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Journal of Environmental Quality Abstract - Waste Management

Levels of Antibiotic Resistance Genes in Manure, Biosolids, and Fertilized Soil


This article in JEQ

  1. Vol. 40 No. 1, p. 248-255
    Received: May 7, 2010

    * Corresponding author(s): xagorara@msu.edu
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  1. Mariya Munir and
  2. Irene Xagoraraki *
  1. Dep. of Civil and Environmental Engineering, Michigan State Univ., East Lansing, MI 48824. Assigned to Associate Editor Lakhwinder Hundal.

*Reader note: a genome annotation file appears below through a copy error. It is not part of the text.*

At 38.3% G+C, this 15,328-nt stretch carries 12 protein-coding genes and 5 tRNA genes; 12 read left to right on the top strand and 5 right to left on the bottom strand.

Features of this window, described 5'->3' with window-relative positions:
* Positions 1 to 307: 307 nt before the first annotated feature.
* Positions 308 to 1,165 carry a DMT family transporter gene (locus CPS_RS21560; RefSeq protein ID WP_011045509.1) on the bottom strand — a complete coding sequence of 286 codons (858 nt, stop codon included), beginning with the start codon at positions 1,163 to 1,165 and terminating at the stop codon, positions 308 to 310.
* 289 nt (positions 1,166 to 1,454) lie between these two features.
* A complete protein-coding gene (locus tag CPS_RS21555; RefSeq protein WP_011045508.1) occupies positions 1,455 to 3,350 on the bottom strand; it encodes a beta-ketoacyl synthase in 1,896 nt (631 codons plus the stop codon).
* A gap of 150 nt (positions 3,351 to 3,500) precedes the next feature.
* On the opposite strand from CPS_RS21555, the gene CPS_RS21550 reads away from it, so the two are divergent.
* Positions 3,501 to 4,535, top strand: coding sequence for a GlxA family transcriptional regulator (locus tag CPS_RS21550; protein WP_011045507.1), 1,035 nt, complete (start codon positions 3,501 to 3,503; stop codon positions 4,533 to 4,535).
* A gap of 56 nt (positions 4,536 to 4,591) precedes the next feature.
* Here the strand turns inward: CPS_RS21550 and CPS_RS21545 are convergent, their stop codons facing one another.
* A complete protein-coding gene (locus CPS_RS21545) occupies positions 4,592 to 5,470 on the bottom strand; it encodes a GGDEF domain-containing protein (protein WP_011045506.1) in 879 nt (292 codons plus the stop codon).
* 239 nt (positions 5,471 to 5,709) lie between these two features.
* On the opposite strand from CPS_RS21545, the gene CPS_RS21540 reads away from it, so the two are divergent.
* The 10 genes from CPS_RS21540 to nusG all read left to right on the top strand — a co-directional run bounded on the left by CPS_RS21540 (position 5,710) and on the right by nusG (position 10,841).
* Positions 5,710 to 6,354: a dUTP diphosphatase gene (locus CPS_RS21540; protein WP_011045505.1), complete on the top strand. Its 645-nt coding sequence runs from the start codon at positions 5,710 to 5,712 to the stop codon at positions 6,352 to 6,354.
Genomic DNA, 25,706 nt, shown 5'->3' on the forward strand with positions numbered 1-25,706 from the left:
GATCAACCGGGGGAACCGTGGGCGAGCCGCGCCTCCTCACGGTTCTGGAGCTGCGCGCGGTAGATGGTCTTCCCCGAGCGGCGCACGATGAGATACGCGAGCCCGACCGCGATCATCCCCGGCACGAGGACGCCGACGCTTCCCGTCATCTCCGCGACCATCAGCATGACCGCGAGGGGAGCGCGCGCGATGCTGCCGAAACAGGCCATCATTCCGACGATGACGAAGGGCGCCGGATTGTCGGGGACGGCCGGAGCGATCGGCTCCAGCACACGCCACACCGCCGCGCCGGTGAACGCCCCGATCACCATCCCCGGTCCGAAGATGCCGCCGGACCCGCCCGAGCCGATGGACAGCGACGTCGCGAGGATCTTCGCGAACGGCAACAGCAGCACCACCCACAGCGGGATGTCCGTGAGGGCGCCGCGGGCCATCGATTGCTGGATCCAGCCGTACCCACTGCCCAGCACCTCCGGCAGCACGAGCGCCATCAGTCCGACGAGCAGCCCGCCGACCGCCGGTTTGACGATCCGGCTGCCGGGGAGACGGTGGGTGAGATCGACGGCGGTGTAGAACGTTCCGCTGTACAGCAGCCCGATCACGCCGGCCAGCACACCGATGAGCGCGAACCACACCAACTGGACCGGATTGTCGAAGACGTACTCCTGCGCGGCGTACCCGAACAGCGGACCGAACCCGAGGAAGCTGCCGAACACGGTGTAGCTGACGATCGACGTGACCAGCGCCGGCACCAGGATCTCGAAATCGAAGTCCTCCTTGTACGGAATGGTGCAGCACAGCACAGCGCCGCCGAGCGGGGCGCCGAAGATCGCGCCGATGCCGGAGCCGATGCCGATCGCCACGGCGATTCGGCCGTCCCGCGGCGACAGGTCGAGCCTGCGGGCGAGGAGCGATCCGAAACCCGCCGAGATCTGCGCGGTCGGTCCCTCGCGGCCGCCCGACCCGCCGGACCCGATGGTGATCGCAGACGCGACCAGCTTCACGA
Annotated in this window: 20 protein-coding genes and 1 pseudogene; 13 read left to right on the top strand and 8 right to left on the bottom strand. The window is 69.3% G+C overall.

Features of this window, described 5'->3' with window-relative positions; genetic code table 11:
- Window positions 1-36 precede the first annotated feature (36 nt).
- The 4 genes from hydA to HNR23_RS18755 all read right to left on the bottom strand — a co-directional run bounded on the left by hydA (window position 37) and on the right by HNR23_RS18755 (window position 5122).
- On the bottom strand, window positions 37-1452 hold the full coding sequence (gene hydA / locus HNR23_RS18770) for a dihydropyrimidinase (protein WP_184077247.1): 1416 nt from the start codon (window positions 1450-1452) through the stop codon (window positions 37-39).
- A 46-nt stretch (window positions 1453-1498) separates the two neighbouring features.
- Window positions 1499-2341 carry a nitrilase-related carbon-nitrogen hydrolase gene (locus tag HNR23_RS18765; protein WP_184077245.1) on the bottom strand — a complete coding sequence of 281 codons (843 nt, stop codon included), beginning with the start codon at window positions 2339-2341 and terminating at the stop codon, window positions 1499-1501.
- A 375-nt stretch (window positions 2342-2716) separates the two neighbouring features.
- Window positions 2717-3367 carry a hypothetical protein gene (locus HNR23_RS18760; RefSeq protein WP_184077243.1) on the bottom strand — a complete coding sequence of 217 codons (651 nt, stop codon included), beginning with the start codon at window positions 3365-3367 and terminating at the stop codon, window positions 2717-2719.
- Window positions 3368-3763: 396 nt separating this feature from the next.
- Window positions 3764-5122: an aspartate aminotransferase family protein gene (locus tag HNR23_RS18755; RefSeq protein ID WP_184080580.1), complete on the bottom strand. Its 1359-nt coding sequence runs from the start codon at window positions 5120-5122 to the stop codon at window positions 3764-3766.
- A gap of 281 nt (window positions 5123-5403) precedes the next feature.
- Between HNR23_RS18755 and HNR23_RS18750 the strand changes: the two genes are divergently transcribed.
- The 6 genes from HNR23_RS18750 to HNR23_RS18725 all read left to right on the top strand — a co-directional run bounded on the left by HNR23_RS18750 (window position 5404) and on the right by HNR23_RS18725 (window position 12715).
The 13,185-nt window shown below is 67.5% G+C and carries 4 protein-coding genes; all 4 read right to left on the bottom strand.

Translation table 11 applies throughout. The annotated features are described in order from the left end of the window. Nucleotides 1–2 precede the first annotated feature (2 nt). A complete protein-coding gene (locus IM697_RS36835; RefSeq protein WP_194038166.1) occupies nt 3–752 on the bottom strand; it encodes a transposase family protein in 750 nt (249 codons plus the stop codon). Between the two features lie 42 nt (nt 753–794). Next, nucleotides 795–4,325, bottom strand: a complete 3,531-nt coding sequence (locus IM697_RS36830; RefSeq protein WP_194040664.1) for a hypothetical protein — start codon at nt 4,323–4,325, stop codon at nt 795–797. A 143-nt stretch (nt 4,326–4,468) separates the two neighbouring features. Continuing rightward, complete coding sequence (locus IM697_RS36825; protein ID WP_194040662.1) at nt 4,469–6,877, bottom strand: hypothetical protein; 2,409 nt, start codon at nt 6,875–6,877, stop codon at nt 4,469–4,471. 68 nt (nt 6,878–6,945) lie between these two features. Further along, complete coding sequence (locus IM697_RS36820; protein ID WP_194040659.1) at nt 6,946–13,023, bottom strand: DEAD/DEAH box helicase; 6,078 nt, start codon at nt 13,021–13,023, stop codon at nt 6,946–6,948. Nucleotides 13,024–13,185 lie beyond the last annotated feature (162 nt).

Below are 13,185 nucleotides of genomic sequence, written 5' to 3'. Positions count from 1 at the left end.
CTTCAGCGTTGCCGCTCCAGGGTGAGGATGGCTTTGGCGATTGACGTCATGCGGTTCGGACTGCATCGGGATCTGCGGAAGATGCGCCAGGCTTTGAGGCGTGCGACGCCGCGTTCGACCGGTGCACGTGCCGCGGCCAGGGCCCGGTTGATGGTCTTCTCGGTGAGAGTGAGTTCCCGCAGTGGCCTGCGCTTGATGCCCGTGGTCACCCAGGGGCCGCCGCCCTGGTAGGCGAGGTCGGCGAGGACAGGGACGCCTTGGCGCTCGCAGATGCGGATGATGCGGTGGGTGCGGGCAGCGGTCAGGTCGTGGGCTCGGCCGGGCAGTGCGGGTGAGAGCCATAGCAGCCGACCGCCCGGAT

Increasing antibiotic resistance genes in the environment may pose a threat to public health. In this study, tetracycline and sulfonamide resistance genes (Tet-W, Tet-O, and Sul-I) were quantified in 24 manure samples from three farms and 18 biosolids samples from seven different wastewater treatment plants using quantitative polymerase chain reaction methods. Concentrations of Tet-W and Tet-O genes were observed to be significantly higher (p < 0.05) in manure than in biosolids samples. The background soil samples showed significantly lower concentration of the above genes compared with manure and biosolids. Lime-stabilized biosolids showed significantly (p < 0.05) lower concentration of antibiotic resistance genes compared with other biosolids treatment methods. Elevated levels of antibiotic resistance genes (Tet-W, Tet-O, and Sul-I) were observed in the amended soil samples after the land application of manure or biosolids (Site A) monitored for a period of about 4 mo. However, at another site (Site B), no significant increase (p > 0.05) in concentration of antibiotic resistance genes was observed after biosolids application on soil. Even though the concentration of antibiotic resistance genes in manure was statistically higher than that in biosolids, when they were applied on land, the contribution to the soil depended on the background soil concentration and the soil characteristics. Further study of multiple soil samples in various locations is needed.

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